Getting through a firewall

But what if Alice wants to allow Charlie to send her a message?

If Alice controls the firewall, getting Charlie through is easy! Alice just tells the firewall to allow messages from anyone through to her port.

But what if Alice doesn’t control the firewall? How can Alice “trick” the firewall into allowing Charlie through?

That’s actually pretty easy too. Alice can tell the firewall to let Charlie through by sending a message to Charlie - once the firewall sees Alice send a message to Charlie it’ll let Charlie send messages to Alice.

The astute observer will identify the problem with this: Alice needs to know Charlie wants to send her a message in order for Alice to tell the firewall to let Charlie through! But Charlie can’t tell Alice that he wants to send her a message because that would require Charlie to send Alice a message! In order for Charlie to send messages to Alice, Charlie needs to be able to send messages to Alice, catch-22

Side-channel Relay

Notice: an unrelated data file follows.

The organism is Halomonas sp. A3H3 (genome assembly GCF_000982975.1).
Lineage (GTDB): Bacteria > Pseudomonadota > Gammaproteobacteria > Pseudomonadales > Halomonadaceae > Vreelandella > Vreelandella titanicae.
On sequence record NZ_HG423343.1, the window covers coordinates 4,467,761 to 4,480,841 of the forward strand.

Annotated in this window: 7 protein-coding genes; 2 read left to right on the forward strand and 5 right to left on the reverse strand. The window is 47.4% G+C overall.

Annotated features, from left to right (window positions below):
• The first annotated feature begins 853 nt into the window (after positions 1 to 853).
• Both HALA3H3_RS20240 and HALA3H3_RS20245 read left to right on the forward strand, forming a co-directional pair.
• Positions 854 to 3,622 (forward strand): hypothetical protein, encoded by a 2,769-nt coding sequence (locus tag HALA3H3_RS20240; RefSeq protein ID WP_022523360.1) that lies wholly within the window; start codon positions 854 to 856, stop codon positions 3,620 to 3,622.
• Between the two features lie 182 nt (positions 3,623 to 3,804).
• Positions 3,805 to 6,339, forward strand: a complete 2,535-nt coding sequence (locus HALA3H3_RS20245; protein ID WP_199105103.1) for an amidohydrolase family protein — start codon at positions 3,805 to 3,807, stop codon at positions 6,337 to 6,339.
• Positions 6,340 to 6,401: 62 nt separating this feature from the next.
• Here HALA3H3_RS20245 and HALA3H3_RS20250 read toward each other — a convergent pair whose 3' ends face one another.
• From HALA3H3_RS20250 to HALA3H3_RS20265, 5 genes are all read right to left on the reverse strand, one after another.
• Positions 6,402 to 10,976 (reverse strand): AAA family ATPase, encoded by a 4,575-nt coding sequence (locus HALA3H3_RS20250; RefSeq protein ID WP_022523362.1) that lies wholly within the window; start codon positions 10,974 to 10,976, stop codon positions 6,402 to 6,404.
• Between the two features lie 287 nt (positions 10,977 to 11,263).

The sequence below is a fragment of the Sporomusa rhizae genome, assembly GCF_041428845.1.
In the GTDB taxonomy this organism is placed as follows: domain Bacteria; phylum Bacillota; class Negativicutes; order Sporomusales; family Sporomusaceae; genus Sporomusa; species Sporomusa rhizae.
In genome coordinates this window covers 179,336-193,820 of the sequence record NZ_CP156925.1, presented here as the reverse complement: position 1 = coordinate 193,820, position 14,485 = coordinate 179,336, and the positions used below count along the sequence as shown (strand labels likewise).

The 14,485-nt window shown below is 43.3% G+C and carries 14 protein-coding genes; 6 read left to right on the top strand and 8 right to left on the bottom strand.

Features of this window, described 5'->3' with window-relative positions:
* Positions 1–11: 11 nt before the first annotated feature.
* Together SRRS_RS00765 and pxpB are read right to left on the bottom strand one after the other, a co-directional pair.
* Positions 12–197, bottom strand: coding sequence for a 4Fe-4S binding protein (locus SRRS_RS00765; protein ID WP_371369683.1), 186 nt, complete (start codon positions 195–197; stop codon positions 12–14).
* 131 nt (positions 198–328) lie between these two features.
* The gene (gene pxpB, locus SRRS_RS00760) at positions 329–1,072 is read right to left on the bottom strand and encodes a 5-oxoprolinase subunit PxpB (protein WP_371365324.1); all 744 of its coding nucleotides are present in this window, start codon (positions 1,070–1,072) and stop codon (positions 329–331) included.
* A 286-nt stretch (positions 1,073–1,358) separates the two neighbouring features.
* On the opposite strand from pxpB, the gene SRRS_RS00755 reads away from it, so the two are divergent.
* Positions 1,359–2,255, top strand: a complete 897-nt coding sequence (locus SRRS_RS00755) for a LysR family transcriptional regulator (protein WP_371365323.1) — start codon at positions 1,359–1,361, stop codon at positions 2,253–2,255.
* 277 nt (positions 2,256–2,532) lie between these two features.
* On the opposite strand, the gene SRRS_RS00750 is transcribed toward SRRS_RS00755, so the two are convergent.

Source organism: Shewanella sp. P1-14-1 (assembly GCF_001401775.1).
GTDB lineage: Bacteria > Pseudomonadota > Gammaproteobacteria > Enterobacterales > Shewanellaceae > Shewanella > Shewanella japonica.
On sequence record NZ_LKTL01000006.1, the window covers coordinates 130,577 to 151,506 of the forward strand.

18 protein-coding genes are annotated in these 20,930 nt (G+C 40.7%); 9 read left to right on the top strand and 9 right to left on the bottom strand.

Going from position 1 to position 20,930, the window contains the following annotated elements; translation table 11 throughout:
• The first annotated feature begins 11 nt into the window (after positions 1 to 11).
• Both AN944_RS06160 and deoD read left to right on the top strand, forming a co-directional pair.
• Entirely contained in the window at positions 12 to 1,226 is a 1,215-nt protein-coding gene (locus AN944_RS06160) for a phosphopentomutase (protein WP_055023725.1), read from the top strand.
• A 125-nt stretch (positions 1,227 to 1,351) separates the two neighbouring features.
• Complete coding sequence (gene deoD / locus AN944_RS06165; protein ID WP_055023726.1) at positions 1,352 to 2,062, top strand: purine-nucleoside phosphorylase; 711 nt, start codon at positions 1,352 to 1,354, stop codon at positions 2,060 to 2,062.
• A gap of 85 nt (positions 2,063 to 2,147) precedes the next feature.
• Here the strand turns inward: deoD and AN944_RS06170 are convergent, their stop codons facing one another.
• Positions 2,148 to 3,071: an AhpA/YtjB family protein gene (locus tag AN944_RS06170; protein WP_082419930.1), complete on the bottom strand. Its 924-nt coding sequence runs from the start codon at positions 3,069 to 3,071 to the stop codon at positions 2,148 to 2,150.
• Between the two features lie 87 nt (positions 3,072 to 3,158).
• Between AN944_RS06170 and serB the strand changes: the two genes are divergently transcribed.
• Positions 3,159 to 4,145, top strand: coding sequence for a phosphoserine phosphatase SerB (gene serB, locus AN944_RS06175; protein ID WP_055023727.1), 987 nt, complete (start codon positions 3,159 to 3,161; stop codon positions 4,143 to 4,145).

Basically, every solution we are going to talk about here (both for firewalls and NATs) uses the same mechanism: establish an upfront side channel that Alice and Charlie can communicate through to coordinate getting a direct connection to each other.

This side channel has to have the following characteristics:

Some approaches will have additional requirements for this side-channel, but fundamentally they all rely on relaying messages between Alice and Charlie through an existing connection that is already capable of communicating with both of them.

Firewall Rendezvous

In the above example, if Alice is already talking to Bob, Charlie can ask Bob to tell Alice to send a message to Charlie. Once Alice sends Charlie that message, the firewall will let Charlie through to Alice. For a symmetric firewall, where Alice and Charlie both need to trick their firewalls into letting messages through, Charlie and Alice both ask Bob to tell each other to send messages.

Once Alice and Charlie know they need to send each other messages, they start sending messages to each other until they start receiving those messages. At this point, they’ve breached the firewall and can start communicating.

Using Bob as a Rendezvous point, Alice and Charlie can get through each other’s firewalls.

Sounds easy right?

Alice and Charlie need to send each other packets through Bob and coordinate getting through each other’s firewalls before they can start sending each other packets directly. To be explicit, Alice and Charlie both have an (ip, port) that they created and are using to communicate with Bob. Bob receives a packet from Charlie’s (ip, port) asking to be connected to Alice. Bob then sends a packet to Alice with Charlie’s (ip, port). Alice then sends a packet to that (ip, port) so she can let Charlie through her firewall.